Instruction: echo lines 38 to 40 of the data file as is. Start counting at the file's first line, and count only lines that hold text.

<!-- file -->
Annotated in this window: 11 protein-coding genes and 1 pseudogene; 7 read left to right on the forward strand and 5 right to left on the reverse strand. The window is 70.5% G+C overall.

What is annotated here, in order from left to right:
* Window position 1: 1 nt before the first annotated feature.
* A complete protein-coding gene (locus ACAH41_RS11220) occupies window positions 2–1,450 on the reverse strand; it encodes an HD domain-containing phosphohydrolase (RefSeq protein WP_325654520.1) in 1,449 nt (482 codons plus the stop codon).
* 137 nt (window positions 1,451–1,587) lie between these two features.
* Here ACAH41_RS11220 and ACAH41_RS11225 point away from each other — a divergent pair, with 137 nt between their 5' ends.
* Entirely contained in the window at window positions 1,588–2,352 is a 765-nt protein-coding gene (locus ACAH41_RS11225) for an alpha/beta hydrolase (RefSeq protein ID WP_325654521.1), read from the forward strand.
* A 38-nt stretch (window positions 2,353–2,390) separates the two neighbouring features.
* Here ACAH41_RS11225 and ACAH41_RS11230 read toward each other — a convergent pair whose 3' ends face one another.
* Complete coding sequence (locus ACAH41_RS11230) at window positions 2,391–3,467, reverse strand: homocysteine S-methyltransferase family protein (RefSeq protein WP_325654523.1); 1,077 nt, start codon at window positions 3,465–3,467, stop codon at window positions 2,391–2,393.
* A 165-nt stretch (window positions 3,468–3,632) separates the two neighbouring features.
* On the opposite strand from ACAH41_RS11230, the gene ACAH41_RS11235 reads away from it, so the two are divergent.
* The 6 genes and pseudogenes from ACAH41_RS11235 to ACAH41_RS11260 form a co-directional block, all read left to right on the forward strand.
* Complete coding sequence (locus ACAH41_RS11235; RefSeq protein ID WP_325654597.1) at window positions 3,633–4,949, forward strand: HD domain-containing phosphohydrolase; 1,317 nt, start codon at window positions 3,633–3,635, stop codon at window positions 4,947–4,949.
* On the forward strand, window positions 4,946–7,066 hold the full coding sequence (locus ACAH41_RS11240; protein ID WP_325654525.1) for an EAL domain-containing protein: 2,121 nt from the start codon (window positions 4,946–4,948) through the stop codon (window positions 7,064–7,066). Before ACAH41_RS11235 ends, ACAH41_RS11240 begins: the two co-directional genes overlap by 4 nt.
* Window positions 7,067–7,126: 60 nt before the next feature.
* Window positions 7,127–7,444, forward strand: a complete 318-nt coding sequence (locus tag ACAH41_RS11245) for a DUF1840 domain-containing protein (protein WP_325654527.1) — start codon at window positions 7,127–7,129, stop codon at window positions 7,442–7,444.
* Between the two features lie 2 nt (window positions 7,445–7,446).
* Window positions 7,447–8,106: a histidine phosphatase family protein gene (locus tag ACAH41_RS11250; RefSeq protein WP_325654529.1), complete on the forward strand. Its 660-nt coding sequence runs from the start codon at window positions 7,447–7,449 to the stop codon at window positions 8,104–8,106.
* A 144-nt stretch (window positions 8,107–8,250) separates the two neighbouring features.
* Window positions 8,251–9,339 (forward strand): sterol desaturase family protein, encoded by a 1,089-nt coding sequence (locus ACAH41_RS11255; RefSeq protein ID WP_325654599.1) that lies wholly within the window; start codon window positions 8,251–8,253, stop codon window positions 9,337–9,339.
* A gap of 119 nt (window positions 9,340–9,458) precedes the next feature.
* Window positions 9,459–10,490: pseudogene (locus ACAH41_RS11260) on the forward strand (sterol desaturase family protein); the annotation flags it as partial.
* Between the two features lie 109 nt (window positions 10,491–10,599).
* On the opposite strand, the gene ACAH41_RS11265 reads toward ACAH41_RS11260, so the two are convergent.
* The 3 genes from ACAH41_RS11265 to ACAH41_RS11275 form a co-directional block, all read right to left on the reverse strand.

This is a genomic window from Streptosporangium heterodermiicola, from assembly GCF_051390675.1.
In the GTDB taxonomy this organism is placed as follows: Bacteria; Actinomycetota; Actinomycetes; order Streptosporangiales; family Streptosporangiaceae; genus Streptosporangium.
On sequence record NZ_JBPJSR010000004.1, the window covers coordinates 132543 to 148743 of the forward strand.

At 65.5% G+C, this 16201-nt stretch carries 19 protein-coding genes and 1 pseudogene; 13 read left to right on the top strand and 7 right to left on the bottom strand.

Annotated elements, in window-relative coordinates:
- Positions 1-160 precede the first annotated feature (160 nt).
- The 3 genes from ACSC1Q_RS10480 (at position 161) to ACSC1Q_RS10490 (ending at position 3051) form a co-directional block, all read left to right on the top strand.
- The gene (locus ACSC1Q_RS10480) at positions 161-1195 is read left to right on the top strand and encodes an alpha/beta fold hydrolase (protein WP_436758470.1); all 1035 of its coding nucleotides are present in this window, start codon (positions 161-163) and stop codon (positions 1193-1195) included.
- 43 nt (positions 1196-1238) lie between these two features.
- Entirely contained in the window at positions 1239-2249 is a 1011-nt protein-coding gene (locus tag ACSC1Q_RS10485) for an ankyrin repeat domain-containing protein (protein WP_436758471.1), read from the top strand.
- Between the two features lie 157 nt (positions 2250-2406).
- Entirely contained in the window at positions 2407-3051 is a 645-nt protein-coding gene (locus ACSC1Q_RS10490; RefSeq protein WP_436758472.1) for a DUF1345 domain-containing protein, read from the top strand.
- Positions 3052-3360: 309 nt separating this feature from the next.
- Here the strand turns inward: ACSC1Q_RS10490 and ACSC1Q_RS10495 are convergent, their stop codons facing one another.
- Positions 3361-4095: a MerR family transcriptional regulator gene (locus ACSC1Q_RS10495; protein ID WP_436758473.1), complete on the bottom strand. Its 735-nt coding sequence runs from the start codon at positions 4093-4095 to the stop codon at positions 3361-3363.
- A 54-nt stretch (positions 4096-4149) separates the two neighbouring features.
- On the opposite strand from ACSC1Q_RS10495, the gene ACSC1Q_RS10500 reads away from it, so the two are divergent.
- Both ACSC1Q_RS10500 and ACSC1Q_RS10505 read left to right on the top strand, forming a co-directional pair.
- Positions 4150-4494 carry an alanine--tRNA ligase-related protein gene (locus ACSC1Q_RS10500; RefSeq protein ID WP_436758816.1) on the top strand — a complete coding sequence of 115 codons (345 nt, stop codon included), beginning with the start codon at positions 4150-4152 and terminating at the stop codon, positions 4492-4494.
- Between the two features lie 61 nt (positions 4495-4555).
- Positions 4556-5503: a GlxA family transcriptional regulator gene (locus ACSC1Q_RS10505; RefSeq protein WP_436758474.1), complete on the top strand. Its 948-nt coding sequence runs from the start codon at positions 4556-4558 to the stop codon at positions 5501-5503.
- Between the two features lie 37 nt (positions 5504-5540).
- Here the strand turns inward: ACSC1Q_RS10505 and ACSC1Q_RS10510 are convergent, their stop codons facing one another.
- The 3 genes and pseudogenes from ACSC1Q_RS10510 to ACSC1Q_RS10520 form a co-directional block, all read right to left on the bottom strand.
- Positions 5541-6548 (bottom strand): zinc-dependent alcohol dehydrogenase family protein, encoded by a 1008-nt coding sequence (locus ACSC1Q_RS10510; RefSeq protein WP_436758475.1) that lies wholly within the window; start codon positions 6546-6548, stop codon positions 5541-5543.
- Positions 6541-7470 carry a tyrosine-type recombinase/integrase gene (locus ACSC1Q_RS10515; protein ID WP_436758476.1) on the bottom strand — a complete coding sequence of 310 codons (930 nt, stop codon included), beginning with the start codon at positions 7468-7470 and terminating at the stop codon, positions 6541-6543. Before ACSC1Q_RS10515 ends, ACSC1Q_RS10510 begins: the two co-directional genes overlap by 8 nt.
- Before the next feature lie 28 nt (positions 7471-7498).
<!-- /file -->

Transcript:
- Entirely contained in the window at positions 2407-3051 is a 645-nt protein-coding gene (locus ACSC1Q_RS10490; RefSeq protein WP_436758472.1) for a DUF1345 domain-containing protein, read from the top strand.
- Positions 3052-3360: 309 nt separating this feature from the next.
- Here the strand turns inward: ACSC1Q_RS10490 and ACSC1Q_RS10495 are convergent, their stop codons facing one another.